Designers coding, self service and the World Cup


Brexit, the World Cup, data breaches and Trump. It’s been a busy news week and so we’ve cut through the headlines and rounded up some interesting articles outside of the daily grind. 

Number 1 - Why designers need to code

Working in cross-functional teams has never been more important to work in a truly efficient, agile way. This, of course, means that designers and software engineers are working more closely together than ever. With that in mind, Creative Bloq looks at why designers need to learn to code. It’s an insightful article, and we’re super proud of our very own JunSari and Clementine who feature in the piece.

Number 2 - Serving self service

We are in the world of ‘service economy 2.0’, according to Management Today. Our society is one increasingly dominated by self service, shifting the responsibility away from providers to the consumers.  

Management Today notes this self service wave is bolstering sales and boosting customer experiences but highlights that the self service performance still relies heavily on the company performance, not the customer.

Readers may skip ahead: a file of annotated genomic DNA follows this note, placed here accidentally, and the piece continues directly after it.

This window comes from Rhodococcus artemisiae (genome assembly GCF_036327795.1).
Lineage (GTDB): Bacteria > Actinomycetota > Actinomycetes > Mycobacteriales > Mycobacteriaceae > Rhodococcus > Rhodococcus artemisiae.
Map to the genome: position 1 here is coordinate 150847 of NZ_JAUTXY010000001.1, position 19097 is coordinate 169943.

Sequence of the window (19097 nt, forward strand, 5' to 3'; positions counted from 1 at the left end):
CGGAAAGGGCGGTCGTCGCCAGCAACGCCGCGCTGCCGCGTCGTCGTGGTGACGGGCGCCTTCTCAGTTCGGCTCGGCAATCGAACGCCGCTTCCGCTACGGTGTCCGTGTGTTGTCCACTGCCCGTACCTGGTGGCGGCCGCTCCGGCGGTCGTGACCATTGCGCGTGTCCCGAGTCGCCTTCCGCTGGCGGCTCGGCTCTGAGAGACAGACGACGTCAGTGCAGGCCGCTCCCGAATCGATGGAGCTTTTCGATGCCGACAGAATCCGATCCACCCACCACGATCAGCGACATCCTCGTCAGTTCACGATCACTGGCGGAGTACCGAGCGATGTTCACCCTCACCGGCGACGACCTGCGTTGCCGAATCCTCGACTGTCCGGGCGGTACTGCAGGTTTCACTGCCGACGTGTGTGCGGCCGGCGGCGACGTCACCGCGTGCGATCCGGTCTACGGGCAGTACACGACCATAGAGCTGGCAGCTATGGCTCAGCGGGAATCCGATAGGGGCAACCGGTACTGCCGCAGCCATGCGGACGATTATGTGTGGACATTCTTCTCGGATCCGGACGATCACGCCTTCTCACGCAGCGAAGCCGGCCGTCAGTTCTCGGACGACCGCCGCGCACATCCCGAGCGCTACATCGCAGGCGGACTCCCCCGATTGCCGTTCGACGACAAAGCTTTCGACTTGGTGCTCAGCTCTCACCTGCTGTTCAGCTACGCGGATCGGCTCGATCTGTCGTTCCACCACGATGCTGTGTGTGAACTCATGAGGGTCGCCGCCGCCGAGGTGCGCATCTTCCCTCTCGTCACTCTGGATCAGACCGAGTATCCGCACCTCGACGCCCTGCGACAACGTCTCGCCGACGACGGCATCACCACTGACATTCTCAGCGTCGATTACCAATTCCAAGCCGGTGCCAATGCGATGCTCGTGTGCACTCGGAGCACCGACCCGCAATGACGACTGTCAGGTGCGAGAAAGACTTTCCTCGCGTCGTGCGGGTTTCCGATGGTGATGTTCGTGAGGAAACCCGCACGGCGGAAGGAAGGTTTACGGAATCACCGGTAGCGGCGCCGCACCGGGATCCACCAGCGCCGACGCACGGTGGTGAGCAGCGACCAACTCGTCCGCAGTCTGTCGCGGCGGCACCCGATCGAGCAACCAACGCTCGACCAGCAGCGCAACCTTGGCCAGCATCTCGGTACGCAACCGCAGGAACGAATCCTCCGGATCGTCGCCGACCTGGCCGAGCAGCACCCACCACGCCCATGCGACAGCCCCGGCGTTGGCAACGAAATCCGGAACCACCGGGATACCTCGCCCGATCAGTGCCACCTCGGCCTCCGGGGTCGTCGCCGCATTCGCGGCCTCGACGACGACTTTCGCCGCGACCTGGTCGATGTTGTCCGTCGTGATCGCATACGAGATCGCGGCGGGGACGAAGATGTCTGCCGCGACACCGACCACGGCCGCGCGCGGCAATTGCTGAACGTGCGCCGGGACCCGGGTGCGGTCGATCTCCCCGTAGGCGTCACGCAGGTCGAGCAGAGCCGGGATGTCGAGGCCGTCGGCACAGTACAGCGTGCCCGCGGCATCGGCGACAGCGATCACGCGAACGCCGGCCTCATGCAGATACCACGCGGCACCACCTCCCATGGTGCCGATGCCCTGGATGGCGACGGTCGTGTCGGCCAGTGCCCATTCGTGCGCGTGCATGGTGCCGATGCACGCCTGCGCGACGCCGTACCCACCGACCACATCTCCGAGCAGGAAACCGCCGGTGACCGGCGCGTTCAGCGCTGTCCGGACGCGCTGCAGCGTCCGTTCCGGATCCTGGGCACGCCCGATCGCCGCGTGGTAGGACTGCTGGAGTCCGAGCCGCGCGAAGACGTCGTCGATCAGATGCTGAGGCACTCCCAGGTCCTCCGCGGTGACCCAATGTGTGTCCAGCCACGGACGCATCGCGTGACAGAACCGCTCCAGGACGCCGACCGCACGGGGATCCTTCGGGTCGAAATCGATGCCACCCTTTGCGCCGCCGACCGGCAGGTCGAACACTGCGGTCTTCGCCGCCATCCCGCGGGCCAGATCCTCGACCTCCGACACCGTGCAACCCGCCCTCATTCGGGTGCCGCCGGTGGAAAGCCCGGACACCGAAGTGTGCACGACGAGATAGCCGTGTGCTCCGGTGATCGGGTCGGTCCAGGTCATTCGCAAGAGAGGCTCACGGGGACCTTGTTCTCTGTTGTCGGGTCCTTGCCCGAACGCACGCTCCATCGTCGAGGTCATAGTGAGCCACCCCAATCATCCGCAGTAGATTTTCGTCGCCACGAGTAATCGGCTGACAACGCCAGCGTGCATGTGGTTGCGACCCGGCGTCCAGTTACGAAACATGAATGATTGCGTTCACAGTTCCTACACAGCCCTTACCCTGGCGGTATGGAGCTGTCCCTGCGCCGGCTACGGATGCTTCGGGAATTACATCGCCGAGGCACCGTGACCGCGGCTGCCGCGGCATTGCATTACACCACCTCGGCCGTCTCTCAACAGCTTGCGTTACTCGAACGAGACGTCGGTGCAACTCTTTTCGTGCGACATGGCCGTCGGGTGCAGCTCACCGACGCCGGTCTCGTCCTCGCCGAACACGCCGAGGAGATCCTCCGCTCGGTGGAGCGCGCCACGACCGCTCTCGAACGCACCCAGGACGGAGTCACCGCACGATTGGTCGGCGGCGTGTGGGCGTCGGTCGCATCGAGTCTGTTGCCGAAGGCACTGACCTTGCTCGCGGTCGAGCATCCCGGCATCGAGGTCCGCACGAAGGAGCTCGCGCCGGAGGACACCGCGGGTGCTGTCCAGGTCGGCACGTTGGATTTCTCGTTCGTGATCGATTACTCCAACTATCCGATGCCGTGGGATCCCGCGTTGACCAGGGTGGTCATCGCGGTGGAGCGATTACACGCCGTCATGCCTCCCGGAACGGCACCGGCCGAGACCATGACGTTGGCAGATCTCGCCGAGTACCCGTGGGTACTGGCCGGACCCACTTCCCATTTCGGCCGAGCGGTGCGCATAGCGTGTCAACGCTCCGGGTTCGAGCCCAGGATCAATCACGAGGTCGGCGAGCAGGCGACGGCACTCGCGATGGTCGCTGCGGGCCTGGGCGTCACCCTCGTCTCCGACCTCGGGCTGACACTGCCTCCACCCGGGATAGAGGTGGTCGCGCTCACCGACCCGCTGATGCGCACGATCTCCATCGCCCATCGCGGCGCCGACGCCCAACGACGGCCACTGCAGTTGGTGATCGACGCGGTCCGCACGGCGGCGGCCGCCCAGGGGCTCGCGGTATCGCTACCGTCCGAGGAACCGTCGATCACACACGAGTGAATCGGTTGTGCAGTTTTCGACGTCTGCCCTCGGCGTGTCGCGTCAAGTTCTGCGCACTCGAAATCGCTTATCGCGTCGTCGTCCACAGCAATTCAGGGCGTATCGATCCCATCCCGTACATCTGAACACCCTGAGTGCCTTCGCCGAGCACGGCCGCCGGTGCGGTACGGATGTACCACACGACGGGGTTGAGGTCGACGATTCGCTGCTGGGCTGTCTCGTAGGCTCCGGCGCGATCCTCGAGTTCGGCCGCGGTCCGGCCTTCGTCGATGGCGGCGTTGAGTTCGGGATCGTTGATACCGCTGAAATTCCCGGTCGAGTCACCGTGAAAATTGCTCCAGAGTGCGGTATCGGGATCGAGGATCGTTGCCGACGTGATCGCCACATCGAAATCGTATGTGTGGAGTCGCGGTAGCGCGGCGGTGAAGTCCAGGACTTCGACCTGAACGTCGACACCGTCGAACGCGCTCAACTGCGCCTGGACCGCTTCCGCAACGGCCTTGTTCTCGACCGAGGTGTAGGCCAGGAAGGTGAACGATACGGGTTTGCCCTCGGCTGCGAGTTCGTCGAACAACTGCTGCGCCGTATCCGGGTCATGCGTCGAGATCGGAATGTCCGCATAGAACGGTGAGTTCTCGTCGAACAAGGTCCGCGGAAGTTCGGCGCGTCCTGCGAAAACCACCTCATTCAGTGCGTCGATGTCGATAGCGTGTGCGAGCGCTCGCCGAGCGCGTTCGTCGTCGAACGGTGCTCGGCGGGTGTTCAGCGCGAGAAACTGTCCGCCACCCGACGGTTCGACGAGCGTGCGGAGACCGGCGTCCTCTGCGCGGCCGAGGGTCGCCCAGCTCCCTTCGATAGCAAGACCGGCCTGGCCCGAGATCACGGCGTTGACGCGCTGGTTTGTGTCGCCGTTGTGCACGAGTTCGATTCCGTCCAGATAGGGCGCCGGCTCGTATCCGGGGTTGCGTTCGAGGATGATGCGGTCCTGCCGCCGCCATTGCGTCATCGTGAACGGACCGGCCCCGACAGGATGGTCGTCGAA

Number 3 - Apple’s colourful past

Quartz has chronicled (and mourned) Apple’s design history. It charts its colourful product history, from Steve Jobs’ bright return with the iMac, to the more modern premium (and greyscale) products such as the slick clean lined iPhone. Overall, the publication notes that Apple has gone from a rainbow filled consumer tech brand to a luxury brand. 

But it doesn’t matter, because whatever design choices Apple makes, everyone else is sure to follow.

Number 4 - World Cup innovations

The World Cup has landed and sweepstakes are happening across the UK. With great events, comes great tech innovations. From Amazon Alexa to fans being able to watch the games in VR for the first time ever, the Evening Standard has created a brief round-up of tech tidbits for this year’s tournament.   

Number 5 - Be My Eyes

This week from Slack, we wanted to share a link to an app called Be My Eyes. It’s free and has been created to “connect blind and low vision people with sighted volunteers and company representatives for visual assistance through a live video call.” We love it.

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